Weedstock 2018 to raise awareness of cannabis laws

Organizers agree there is a stigma around marijuana that does not exist around alcohol consumption



Dax Taylor, right, president and creator of 420 Union, and Karl Howell, music and merchandise manager of Weedstock, talk about the hardships they faced while creating the event and what to expect this coming weekend.

GABRIELLA RAMOS, Evergreen mint editor

Dax Taylor sat in the Colfax Courthouse on Jan. 3, 2013, the year after recreational marijuana use became legal in Washington for people older than 21. Much to his relief, as the judge entered the room he said, “If you’re here for under an ounce of marijuana, you need to get up and walk out, I’ve already thrown away your paperwork.”

With a new baby at home, Taylor recognized that he had no room in his life to get in trouble for marijuana. Seeing this as an opportunity to help other cannabis enthusiasts, he formed the 420 Union, a group that represents people who support the cannabis industry. This includes, but is not exclusive to, cannabis processors, growers and distributors.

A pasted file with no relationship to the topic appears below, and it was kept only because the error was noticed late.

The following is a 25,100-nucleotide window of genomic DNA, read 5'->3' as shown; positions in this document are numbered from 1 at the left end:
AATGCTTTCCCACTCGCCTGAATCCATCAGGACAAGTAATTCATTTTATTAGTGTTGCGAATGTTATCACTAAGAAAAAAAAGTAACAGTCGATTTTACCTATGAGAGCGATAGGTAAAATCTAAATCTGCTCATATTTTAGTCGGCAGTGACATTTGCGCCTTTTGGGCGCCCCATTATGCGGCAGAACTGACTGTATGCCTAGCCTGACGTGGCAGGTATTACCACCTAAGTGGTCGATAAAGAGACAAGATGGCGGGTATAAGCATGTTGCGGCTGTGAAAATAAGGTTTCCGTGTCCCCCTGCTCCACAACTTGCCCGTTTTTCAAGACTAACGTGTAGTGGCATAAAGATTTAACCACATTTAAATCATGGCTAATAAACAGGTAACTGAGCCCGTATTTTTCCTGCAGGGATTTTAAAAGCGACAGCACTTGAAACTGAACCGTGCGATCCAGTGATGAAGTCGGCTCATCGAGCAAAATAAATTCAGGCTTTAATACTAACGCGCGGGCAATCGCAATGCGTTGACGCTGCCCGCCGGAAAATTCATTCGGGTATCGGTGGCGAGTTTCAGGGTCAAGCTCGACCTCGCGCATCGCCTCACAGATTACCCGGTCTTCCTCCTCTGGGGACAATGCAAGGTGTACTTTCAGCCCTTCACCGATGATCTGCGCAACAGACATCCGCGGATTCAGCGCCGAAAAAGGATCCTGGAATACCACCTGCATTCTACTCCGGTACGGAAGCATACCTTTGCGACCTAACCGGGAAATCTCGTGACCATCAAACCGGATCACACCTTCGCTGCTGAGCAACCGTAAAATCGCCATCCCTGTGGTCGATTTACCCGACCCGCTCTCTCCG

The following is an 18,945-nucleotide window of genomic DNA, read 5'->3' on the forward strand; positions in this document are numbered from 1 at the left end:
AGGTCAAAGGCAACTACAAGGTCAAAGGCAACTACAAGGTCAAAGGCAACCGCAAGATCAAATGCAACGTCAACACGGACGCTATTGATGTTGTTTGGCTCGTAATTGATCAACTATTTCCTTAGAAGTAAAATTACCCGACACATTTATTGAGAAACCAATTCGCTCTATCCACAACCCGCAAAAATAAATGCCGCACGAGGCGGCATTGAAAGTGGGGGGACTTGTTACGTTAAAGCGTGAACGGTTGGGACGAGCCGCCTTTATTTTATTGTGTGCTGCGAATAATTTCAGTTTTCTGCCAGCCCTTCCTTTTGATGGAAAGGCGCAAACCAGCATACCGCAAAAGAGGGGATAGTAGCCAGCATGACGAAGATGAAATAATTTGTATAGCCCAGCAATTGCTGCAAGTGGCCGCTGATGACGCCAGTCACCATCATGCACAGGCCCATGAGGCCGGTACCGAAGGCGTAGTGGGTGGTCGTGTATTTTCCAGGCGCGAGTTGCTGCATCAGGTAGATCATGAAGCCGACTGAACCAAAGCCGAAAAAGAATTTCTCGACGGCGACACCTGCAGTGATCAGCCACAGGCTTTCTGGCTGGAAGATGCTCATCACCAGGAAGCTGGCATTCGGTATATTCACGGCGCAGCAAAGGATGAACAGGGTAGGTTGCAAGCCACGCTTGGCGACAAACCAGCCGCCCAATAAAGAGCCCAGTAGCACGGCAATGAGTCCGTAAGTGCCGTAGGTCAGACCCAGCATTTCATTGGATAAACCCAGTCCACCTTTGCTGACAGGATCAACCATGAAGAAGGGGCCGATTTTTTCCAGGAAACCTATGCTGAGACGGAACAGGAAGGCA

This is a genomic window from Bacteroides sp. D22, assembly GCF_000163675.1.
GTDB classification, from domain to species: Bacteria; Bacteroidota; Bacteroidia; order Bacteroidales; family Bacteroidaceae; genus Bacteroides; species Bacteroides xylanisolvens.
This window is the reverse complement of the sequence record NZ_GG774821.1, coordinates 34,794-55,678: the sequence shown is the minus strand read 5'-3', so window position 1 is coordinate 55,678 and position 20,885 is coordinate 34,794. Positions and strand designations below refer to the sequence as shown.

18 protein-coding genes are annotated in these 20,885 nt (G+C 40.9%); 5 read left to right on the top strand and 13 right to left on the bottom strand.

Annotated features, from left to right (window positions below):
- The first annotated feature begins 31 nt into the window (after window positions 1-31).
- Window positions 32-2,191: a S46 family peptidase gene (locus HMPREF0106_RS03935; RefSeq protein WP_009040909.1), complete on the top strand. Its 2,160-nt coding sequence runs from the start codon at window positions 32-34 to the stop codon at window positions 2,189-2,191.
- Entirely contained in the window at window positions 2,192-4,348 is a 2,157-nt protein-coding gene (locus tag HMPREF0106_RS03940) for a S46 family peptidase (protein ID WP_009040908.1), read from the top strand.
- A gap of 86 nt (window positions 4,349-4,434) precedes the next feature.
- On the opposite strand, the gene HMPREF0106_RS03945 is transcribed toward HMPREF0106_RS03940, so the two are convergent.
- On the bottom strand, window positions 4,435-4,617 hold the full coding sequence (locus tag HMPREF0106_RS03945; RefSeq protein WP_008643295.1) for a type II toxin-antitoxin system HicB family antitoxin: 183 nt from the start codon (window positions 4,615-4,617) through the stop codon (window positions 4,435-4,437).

Taylor said he was bummed for 4/20 this year because of the lack of events scheduled for legal smokers to attend. Out of this frustration, he recruited Music and Merchandising Manager Karl Howell and Assistant Event Coordinator  Megan Sanders to help him plan Weedstock 2018.

“We decided that Pullman deserves to have an event this size,” Howell said.

Taylor explained that they designed the event to be smoking-friendly after doing research on the local marijuana ordinances and battling with the Whitman County Board of Commissioners over the legality of such an event. He said the board has decided the organizers are following the county ordinances, and a few board members may even attend Weedstock.

“I have had to research the laws more in the last three weeks than I have in my entire life,” Taylor said.

Because it is illegal to smoke marijuana in public, he rented private property from a local landowner to hold the event.

“If we’re not in the public eye,” Taylor said, “we are completely legal to smoke.”

The Moscow-Pullman Daily News reported that this may not be enough because the event has been publically advertised, according to Mikhail Carpenter, Washington State Liquor and Cannabis Board spokesperson.

Taylor posted on Facebook on Wednesday night addressing these concerns and calling this a “scare tactic.”

To acquire an event permit in Whitman County, an event must host more than 250 people. Taylor said they are expecting between 2,000 and 2,500 people to attend Weedstock but have room for 10,000.

Beyond offering attendees the opportunity to camp for free and experience live music, Weedstock 2018 will host marijuana activists and speakers to educate spectators on their rights as cannabis consumers, Taylor said.